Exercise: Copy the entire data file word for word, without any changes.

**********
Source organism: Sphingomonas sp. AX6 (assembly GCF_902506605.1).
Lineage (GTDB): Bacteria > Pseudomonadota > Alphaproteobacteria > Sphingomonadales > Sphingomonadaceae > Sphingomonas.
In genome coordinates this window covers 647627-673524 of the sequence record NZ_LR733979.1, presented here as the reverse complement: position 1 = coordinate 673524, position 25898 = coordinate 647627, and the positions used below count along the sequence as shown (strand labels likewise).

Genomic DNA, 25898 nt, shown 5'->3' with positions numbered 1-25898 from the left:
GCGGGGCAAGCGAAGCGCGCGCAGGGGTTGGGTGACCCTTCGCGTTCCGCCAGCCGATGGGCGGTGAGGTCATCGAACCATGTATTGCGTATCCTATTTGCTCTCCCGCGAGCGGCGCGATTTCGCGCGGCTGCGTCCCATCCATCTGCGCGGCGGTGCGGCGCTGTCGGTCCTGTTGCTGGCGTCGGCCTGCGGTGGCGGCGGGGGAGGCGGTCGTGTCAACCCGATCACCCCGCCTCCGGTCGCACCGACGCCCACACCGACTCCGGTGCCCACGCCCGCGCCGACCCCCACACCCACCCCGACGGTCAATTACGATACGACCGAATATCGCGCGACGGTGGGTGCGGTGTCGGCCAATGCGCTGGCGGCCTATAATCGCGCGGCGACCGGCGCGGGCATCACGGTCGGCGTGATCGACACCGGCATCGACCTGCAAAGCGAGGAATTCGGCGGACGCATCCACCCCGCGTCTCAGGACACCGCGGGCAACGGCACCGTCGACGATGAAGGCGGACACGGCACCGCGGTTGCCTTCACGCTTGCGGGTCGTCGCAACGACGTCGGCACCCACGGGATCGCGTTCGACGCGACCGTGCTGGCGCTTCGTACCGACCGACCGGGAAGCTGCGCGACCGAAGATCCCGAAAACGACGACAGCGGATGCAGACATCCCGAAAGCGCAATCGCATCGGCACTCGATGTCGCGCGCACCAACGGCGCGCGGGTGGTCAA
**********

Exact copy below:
Source organism: Sphingomonas sp. AX6 (assembly GCF_902506605.1).
Lineage (GTDB): Bacteria > Pseudomonadota > Alphaproteobacteria > Sphingomonadales > Sphingomonadaceae > Sphingomonas.
In genome coordinates this window covers 647627-673524 of the sequence record NZ_LR733979.1, presented here as the reverse complement: position 1 = coordinate 673524, position 25898 = coordinate 647627, and the positions used below count along the sequence as shown (strand labels likewise).

Genomic DNA, 25898 nt, shown 5'->3' with positions numbered 1-25898 from the left:
GCGGGGCAAGCGAAGCGCGCGCAGGGGTTGGGTGACCCTTCGCGTTCCGCCAGCCGATGGGCGGTGAGGTCATCGAACCATGTATTGCGTATCCTATTTGCTCTCCCGCGAGCGGCGCGATTTCGCGCGGCTGCGTCCCATCCATCTGCGCGGCGGTGCGGCGCTGTCGGTCCTGTTGCTGGCGTCGGCCTGCGGTGGCGGCGGGGGAGGCGGTCGTGTCAACCCGATCACCCCGCCTCCGGTCGCACCGACGCCCACACCGACTCCGGTGCCCACGCCCGCGCCGACCCCCACACCCACCCCGACGGTCAATTACGATACGACCGAATATCGCGCGACGGTGGGTGCGGTGTCGGCCAATGCGCTGGCGGCCTATAATCGCGCGGCGACCGGCGCGGGCATCACGGTCGGCGTGATCGACACCGGCATCGACCTGCAAAGCGAGGAATTCGGCGGACGCATCCACCCCGCGTCTCAGGACACCGCGGGCAACGGCACCGTCGACGATGAAGGCGGACACGGCACCGCGGTTGCCTTCACGCTTGCGGGTCGTCGCAACGACGTCGGCACCCACGGGATCGCGTTCGACGCGACCGTGCTGGCGCTTCGTACCGACCGACCGGGAAGCTGCGCGACCGAAGATCCCGAAAACGACGACAGCGGATGCAGACATCCCGAAAGCGCAATCGCATCGGCACTCGATGTCGCGCGCACCAACGGCGCGCGGGTGGTCAA